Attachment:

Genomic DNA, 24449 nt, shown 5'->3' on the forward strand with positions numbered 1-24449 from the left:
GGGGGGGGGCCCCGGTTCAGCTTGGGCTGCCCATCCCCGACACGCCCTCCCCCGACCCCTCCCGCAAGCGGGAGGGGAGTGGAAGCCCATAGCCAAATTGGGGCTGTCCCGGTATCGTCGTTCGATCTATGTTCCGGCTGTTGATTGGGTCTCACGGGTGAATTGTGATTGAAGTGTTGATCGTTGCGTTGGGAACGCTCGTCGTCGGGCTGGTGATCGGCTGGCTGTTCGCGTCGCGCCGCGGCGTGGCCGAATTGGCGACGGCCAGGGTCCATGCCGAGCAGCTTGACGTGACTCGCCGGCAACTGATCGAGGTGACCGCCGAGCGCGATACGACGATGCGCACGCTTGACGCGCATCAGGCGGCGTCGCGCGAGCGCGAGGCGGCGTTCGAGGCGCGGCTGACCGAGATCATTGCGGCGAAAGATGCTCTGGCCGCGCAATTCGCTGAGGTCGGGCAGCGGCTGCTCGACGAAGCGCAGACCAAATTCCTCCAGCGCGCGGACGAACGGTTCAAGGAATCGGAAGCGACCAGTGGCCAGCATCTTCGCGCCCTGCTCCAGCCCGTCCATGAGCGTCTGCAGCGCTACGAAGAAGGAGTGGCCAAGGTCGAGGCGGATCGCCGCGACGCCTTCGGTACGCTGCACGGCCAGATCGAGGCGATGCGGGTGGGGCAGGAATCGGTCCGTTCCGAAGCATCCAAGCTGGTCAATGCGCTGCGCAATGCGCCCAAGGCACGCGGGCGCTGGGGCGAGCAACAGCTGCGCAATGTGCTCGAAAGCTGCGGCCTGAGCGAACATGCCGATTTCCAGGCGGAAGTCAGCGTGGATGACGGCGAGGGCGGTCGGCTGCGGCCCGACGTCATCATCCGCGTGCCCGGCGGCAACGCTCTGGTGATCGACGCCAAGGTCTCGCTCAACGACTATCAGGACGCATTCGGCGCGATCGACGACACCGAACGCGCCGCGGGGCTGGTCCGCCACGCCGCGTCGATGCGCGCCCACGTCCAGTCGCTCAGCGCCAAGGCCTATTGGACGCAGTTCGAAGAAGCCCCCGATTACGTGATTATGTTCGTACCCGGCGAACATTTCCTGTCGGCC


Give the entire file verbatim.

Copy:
Genomic DNA, 24449 nt, shown 5'->3' on the forward strand with positions numbered 1-24449 from the left:
GGGGGGGGGCCCCGGTTCAGCTTGGGCTGCCCATCCCCGACACGCCCTCCCCCGACCCCTCCCGCAAGCGGGAGGGGAGTGGAAGCCCATAGCCAAATTGGGGCTGTCCCGGTATCGTCGTTCGATCTATGTTCCGGCTGTTGATTGGGTCTCACGGGTGAATTGTGATTGAAGTGTTGATCGTTGCGTTGGGAACGCTCGTCGTCGGGCTGGTGATCGGCTGGCTGTTCGCGTCGCGCCGCGGCGTGGCCGAATTGGCGACGGCCAGGGTCCATGCCGAGCAGCTTGACGTGACTCGCCGGCAACTGATCGAGGTGACCGCCGAGCGCGATACGACGATGCGCACGCTTGACGCGCATCAGGCGGCGTCGCGCGAGCGCGAGGCGGCGTTCGAGGCGCGGCTGACCGAGATCATTGCGGCGAAAGATGCTCTGGCCGCGCAATTCGCTGAGGTCGGGCAGCGGCTGCTCGACGAAGCGCAGACCAAATTCCTCCAGCGCGCGGACGAACGGTTCAAGGAATCGGAAGCGACCAGTGGCCAGCATCTTCGCGCCCTGCTCCAGCCCGTCCATGAGCGTCTGCAGCGCTACGAAGAAGGAGTGGCCAAGGTCGAGGCGGATCGCCGCGACGCCTTCGGTACGCTGCACGGCCAGATCGAGGCGATGCGGGTGGGGCAGGAATCGGTCCGTTCCGAAGCATCCAAGCTGGTCAATGCGCTGCGCAATGCGCCCAAGGCACGCGGGCGCTGGGGCGAGCAACAGCTGCGCAATGTGCTCGAAAGCTGCGGCCTGAGCGAACATGCCGATTTCCAGGCGGAAGTCAGCGTGGATGACGGCGAGGGCGGTCGGCTGCGGCCCGACGTCATCATCCGCGTGCCCGGCGGCAACGCTCTGGTGATCGACGCCAAGGTCTCGCTCAACGACTATCAGGACGCATTCGGCGCGATCGACGACACCGAACGCGCCGCGGGGCTGGTCCGCCACGCCGCGTCGATGCGCGCCCACGTCCAGTCGCTCAGCGCCAAGGCCTATTGGACGCAGTTCGAAGAAGCCCCCGATTACGTGATTATGTTCGTACCCGGCGAACATTTCCTGTCGGCC